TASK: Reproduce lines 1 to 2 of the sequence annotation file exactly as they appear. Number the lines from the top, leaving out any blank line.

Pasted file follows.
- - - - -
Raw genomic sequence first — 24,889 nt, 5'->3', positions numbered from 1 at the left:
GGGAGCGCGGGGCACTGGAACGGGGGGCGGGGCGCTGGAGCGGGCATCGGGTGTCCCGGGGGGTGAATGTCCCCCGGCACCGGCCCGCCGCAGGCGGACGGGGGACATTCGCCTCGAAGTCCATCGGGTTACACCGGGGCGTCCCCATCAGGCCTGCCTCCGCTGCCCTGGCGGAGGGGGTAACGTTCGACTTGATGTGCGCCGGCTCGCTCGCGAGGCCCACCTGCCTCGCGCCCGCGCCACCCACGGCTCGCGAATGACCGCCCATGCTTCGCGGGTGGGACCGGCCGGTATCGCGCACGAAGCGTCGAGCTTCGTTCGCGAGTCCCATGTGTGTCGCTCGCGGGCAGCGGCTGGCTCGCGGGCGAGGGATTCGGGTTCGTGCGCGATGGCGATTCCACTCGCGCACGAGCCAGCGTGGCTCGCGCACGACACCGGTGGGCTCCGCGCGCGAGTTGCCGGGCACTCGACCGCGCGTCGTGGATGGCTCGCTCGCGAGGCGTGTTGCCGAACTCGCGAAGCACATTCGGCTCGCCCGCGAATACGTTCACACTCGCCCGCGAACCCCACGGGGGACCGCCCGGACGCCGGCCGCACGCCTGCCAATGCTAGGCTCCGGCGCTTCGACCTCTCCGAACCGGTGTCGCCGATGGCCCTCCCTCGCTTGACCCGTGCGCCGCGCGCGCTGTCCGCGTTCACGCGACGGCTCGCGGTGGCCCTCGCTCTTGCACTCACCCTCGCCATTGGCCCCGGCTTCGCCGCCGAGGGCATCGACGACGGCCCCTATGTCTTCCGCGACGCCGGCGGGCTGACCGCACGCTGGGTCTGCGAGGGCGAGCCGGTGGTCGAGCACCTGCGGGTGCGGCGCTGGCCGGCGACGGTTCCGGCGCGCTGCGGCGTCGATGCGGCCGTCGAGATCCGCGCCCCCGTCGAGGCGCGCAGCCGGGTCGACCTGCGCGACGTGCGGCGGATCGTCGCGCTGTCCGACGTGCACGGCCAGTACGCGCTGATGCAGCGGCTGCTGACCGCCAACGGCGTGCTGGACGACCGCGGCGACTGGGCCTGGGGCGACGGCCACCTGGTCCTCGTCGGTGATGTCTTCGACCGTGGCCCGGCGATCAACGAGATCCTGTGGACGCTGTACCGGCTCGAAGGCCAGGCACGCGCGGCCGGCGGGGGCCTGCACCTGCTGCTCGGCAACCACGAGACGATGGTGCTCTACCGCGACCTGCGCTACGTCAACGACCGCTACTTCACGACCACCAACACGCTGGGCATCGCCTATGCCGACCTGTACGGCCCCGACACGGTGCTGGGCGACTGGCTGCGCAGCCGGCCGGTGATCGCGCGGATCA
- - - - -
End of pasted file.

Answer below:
Raw genomic sequence first — 24,889 nt, 5'->3', positions numbered from 1 at the left:
GGGAGCGCGGGGCACTGGAACGGGGGGCGGGGCGCTGGAGCGGGCATCGGGTGTCCCGGGGGGTGAATGTCCCCCGGCACCGGCCCGCCGCAGGCGGACGGGGGACATTCGCCTCGAAGTCCATCGGGTTACACCGGGGCGTCCCCATCAGGCCTGCCTCCGCTGCCCTGGCGGAGGGGGTAACGTTCGACTTGATGTGCGCCGGCTCGCTCGCGAGGCCCACCTGCCTCGCGCCCGCGCCACCCACGGCTCGCGAATGACCGCCCATGCTTCGCGGGTGGGACCGGCCGGTATCGCGCACGAAGCGTCGAGCTTCGTTCGCGAGTCCCATGTGTGTCGCTCGCGGGCAGCGGCTGGCTCGCGGGCGAGGGATTCGGGTTCGTGCGCGATGGCGATTCCACTCGCGCACGAGCCAGCGTGGCTCGCGCACGACACCGGTGGGCTCCGCGCGCGAGTTGCCGGGCACTCGACCGCGCGTCGTGGATGGCTCGCTCGCGAGGCGTGTTGCCGAACTCGCGAAGCACATTCGGCTCGCCCGCGAATACGTTCACACTCGCCCGCGAACCCCACGGGGGACCGCCCGGACGCCGGCCGCACGCCTGCCAATGCTAGGCTCCGGCGCTTCGACCTCTCCGAACCGGTGTCGCCGATGGCCCTCCCTCGCTTGACCCGTGCGCCGCGCGCGCTGTCCGCGTTCACGCGACGGCTCGCGGTGGCCCTCGCTCTTGCACTCACCCTCGCCATTGGCCCCGGCTTCGCCGCCGAGGGCATCGACGACGGCCCCTATGTCTTCCGCGACGCCGGCGGGCTGACCGCACGCTGGGTCTGCGAGGGCGAGCCGGTGGTCGAGCACCTGCGGGTGCGGCGCTGGCCGGCGACGGTTCCGGCGCGCTGCGGCGTCGATGCGGCCGTCGAGATCCGCGCCCCCGTCGAGGCGCGCAGCCGGGTCGACCTGCGCGACGTGCGGCGGATCGTCGCGCTGTCCGACGTGCACGGCCAGTACGCGCTGATGCAGCGGCTGCTGACCGCCAACGGCGTGCTGGACGACCGCGGCGACTGGGCCTGGGGCGACGGCCACCTGGTCCTCGTCGGTGATGTCTTCGACCGTGGCCCGGCGATCAACGAGATCCTGTGGACGCTGTACCGGCTCGAAGGCCAGGCACGCGCGGCCGGCGGGGGCCTGCACCTGCTGCTCGGCAACCACGAGACGATGGTGCTCTACCGCGACCTGCGCTACGTCAACGACCGCTACTTCACGACCACCAACACGCTGGGCATCGCCTATGCCGACCTGTACGGCCCCGACACGGTGCTGGGCGACTGGCTGCGCAGCCGGCCGGTGATCGCGCGGATCA